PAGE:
What’s the deal with showers?


“We receive a lot of inquiries about antique showers. Many, many people also comment to us that the bathrooms in their pre-1930s houses, and especially Victorian or Arts & Crafts era homes, lack a shower altogether. And many of these homes are upper class houses or mansions, and even they do not have so much as one shower anywhere in the house!” our friend, Don Hooper, revealed. “People cannot fathom why that is, since a shower would be the first fixture you would put in a house today, after a toilet and a sink.” To provide enlightenment on the history of residential showers in America, as well as to try to explain why antique showers today have to be so doggoned expensive, we offer the following information, most of which is taken directly from an article written by Stephen del Sordo, environmental engineer and old house historian and preservationist, that appeared in the Nov/Dec 1994 issue of the bible for antique home owners, the Old House Journal.


It was uncommon for homes built before the 1920s to have a shower at all. For many homeowners, adding a shower (even to an existing bathtub) was an unnecessary expense. There was the bill for the extra plumbing fixture and installation, and there was the hidden cost of constantly repairing wood wainscot and plaster, the principal wall covering in pre-World War I bathrooms. The only thing between these surfaces and the shower spray was a rubber or duck-canvas curtain.” Even where indoor plumbing was common, such as the big cities, showers were used primarily by men, not women. Showers had been in use in barracks, gymnasiums, and bathhouses since at least the 1880s, but those places were generally inhabited by men. The shower was strongly associated, therefore, with athleticism and men, and the streams of water were widely felt to be harmful to women, who were considered the weaker sex, delicate and fragile compared to men. In 1914 home décor authority Charles E. White, Jr. wrote that “…some constitutions cannot stand the rigors of shower bathing, a practice which should be resorted to only under the advice of a physician.” Well up until the 1930s, most women would not consider showering, so what need was there for a shower fixture in the home? Bathing was done in the tub. But showers did have a purpose in the home for those who believed they had medicinal purposes and thought the sprays had “therapeutic value for ‘stimulating the proper action of the skin.’ In time, though, showering was linked to personal hygiene and their use increased. The germ theory, confirmed in the 1880s, trickled down to the public as the sanitary movement of the early 20th century.” This began to have an effect on how people outfitted their bathrooms.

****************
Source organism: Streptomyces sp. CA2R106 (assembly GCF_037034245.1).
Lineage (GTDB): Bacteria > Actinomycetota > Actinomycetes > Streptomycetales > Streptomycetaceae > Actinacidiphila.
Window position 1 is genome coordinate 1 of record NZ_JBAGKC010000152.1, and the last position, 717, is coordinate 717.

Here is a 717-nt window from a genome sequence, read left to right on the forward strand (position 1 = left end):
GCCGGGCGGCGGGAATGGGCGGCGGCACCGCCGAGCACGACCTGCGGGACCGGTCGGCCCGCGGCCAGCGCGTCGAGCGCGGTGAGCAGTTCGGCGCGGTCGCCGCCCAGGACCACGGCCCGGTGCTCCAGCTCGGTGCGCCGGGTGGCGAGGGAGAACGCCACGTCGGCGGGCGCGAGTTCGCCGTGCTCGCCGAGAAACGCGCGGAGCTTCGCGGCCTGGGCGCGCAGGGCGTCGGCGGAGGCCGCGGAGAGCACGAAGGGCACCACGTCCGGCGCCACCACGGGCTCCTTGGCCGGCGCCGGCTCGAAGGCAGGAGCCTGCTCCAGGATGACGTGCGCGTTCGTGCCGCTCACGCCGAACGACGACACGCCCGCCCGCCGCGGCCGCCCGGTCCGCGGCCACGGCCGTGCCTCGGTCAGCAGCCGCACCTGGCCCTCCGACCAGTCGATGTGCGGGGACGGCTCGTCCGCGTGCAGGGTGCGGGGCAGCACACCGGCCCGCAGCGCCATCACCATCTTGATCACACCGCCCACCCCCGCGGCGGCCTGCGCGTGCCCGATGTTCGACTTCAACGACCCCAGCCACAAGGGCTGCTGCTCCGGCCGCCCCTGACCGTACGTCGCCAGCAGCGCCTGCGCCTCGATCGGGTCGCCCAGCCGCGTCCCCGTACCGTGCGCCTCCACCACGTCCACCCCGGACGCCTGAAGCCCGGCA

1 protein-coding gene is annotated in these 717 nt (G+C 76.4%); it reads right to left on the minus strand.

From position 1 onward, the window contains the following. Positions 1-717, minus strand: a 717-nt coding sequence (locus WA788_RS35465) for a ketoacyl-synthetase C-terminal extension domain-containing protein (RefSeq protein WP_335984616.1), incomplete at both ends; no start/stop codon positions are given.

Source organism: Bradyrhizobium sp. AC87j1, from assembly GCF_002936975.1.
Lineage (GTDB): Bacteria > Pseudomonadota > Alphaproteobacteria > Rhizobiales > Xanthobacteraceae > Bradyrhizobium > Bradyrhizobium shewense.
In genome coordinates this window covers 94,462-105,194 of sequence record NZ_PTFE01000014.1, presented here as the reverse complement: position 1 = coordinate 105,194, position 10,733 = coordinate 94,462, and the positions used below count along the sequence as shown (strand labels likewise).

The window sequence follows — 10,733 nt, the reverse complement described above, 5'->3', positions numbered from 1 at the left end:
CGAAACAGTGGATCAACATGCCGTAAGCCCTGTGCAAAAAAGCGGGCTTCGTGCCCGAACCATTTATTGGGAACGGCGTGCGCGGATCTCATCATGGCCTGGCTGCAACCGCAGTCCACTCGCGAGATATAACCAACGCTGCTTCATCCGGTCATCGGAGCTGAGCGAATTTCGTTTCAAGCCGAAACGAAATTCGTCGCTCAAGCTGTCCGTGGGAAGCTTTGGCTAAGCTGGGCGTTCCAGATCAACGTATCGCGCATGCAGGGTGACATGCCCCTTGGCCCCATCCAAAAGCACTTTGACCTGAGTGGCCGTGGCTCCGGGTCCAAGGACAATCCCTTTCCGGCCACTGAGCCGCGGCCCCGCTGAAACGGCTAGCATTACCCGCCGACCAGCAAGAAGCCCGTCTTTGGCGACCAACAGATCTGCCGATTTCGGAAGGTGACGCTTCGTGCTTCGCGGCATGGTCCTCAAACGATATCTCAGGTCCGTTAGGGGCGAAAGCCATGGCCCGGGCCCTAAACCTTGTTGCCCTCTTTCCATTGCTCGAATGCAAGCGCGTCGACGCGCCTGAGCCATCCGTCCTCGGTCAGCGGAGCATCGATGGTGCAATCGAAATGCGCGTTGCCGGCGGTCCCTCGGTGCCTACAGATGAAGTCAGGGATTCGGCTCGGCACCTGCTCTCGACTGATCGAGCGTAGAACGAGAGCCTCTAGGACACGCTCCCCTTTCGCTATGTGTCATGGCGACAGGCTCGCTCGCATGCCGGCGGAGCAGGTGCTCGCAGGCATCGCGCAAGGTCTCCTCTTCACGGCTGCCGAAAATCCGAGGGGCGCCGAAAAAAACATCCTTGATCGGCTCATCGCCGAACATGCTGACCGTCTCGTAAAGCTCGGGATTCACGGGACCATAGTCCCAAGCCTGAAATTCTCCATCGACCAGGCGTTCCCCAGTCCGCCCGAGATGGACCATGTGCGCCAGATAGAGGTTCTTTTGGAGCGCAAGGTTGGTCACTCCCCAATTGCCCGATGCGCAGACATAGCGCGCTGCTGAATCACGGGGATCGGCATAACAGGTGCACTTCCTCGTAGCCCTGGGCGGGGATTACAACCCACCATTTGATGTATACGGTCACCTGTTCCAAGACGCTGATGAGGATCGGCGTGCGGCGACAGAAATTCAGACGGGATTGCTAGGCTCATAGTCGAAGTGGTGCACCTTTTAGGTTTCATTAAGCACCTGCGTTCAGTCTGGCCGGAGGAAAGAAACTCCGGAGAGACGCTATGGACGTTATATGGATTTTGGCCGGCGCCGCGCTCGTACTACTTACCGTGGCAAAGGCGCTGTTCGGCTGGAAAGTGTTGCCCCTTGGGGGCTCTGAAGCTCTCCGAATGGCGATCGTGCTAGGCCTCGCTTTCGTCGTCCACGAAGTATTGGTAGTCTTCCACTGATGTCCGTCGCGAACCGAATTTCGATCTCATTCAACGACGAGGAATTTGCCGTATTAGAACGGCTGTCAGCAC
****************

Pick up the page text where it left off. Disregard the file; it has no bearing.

Still, people who owned homes with showers prior to and even up through the 1920s tended to be wealthy. The showers that had the most therapeutic value were the ones that had multiple sprays that would apply jets of water to specific parts of the body. These showers were called needle showers, since the fine jets of spray would strike the kidney area, ribcage, liver, or spine, like fine needles. These elaborate showers were very expensive, commonly costing from $300 to about $500. By comparison, the most expensive complete bathroom set in the Sears, Roebuck and Company 1910 Home Builders Catalog, which included a tub, sink, and toilet with all necessary fittings to hook up (without shower), was listed at $49.95.


This might help explain the rarity of antique showers today, especially the ribcage or needle showers, as they were mainly only found in a very few upscale homes. As tastes changed, these were the ones most likely to be remodeled or modernized so these showers did not tend to hang around once removed from their original installation. Often, they were scrapped out for brass, and lost forever. As a result of all this, they are incredibly rare and highly sought after by some restorers who have seen them in old magazines or catalogs.